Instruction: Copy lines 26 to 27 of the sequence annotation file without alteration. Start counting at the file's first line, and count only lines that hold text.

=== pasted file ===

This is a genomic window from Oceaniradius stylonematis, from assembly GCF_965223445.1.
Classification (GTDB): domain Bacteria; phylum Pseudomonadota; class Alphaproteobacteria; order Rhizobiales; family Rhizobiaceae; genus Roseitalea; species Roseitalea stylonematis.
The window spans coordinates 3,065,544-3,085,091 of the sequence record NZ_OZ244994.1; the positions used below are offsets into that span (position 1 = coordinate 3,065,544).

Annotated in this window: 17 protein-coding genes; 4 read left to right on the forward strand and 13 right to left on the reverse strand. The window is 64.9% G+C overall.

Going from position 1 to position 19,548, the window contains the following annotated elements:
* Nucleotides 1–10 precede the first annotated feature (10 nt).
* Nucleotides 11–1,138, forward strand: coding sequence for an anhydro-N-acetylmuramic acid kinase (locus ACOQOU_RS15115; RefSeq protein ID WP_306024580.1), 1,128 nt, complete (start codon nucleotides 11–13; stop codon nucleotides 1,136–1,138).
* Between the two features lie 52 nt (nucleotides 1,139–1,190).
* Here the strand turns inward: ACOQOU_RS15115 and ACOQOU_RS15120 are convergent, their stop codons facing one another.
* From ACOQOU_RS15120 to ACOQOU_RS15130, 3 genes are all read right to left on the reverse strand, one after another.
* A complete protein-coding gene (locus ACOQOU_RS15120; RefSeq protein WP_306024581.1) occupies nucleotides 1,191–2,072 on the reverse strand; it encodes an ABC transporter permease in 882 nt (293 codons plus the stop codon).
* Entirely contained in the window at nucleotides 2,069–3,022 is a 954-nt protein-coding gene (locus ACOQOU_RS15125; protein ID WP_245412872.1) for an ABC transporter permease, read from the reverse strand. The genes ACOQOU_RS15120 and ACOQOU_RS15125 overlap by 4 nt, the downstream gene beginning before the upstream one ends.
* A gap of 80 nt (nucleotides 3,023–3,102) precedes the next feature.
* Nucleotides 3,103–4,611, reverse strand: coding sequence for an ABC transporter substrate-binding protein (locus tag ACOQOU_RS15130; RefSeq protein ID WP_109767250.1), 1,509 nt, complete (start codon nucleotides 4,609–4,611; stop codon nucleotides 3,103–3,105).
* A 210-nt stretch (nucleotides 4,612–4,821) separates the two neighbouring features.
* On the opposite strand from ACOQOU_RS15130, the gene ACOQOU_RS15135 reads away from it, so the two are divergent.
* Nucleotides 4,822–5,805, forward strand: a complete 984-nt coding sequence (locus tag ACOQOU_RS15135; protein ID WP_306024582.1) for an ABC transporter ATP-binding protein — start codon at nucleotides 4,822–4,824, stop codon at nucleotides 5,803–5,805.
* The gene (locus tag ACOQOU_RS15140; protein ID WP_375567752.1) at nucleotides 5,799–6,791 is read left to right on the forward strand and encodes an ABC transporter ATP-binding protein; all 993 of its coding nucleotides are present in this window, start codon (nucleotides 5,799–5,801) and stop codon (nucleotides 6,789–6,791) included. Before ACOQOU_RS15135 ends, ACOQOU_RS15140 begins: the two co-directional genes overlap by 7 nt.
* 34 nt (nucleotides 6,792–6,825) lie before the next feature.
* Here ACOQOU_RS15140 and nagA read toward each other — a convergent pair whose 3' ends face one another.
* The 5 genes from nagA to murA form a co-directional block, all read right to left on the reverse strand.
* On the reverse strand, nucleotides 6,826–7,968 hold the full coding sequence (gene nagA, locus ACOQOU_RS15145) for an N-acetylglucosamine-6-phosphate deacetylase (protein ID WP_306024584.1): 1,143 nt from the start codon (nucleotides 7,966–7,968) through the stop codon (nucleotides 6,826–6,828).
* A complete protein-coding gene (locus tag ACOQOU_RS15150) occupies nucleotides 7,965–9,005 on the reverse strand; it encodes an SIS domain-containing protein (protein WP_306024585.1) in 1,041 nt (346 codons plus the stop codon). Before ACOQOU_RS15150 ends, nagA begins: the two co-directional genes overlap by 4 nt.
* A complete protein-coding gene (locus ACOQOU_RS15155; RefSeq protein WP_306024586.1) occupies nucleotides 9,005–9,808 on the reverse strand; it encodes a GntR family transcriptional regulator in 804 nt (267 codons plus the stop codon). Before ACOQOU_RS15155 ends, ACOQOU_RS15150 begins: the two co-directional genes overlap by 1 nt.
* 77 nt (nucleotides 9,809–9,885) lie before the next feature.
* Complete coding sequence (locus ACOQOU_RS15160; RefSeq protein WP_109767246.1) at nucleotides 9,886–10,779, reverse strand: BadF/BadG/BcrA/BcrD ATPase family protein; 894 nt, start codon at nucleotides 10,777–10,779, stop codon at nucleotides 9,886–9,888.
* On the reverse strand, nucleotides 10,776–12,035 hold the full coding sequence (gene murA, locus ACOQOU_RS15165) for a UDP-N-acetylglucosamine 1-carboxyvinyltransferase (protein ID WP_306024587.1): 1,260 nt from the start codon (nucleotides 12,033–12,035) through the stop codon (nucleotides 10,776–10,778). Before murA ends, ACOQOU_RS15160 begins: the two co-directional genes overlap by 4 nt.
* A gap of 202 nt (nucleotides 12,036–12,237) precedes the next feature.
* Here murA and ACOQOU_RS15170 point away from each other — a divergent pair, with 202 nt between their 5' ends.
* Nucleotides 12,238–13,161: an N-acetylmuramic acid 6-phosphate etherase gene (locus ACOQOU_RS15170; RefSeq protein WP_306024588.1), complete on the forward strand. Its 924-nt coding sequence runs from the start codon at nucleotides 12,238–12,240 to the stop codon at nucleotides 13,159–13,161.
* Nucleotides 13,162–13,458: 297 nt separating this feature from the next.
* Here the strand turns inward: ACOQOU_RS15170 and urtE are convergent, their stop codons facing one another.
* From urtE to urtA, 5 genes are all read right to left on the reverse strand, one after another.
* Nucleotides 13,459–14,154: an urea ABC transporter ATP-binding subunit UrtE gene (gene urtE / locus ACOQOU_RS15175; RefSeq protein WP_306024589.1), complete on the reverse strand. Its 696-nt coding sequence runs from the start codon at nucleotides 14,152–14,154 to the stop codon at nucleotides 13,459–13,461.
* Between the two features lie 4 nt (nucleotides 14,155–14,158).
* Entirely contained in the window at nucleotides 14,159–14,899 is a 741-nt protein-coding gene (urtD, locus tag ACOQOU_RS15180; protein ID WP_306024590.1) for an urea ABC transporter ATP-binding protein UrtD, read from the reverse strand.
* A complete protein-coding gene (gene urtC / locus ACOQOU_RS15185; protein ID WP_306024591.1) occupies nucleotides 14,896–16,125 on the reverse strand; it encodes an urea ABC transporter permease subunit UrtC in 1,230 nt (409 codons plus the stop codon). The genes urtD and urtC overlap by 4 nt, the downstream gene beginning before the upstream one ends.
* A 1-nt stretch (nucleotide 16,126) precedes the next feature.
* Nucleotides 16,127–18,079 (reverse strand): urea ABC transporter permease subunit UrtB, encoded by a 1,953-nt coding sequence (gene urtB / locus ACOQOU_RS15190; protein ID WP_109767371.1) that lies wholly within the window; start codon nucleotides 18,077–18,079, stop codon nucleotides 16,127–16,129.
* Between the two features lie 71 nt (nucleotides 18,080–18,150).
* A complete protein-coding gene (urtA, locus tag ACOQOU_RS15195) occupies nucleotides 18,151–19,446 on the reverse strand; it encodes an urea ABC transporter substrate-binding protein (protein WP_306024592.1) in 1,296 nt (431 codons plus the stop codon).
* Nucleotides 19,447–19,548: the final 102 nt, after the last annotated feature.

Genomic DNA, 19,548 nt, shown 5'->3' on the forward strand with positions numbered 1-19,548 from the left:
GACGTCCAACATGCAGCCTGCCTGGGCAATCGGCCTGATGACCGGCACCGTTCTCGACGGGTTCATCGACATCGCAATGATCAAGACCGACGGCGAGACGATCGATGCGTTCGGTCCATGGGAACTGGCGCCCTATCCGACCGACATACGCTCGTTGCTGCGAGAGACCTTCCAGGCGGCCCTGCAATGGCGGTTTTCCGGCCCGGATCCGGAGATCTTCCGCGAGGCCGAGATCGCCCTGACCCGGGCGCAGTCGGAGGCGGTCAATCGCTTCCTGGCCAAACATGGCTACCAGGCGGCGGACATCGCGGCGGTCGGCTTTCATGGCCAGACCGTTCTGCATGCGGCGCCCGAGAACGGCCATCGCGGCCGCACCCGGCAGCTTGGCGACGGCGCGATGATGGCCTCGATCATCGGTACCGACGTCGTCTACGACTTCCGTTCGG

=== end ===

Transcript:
* Complete coding sequence (locus ACOQOU_RS15160; RefSeq protein WP_109767246.1) at nucleotides 9,886–10,779, reverse strand: BadF/BadG/BcrA/BcrD ATPase family protein; 894 nt, start codon at nucleotides 10,777–10,779, stop codon at nucleotides 9,886–9,888.
* On the reverse strand, nucleotides 10,776–12,035 hold the full coding sequence (gene murA, locus ACOQOU_RS15165) for a UDP-N-acetylglucosamine 1-carboxyvinyltransferase (protein ID WP_306024587.1): 1,260 nt from the start codon (nucleotides 12,033–12,035) through the stop codon (nucleotides 10,776–10,778). Before murA ends, ACOQOU_RS15160 begins: the two co-directional genes overlap by 4 nt.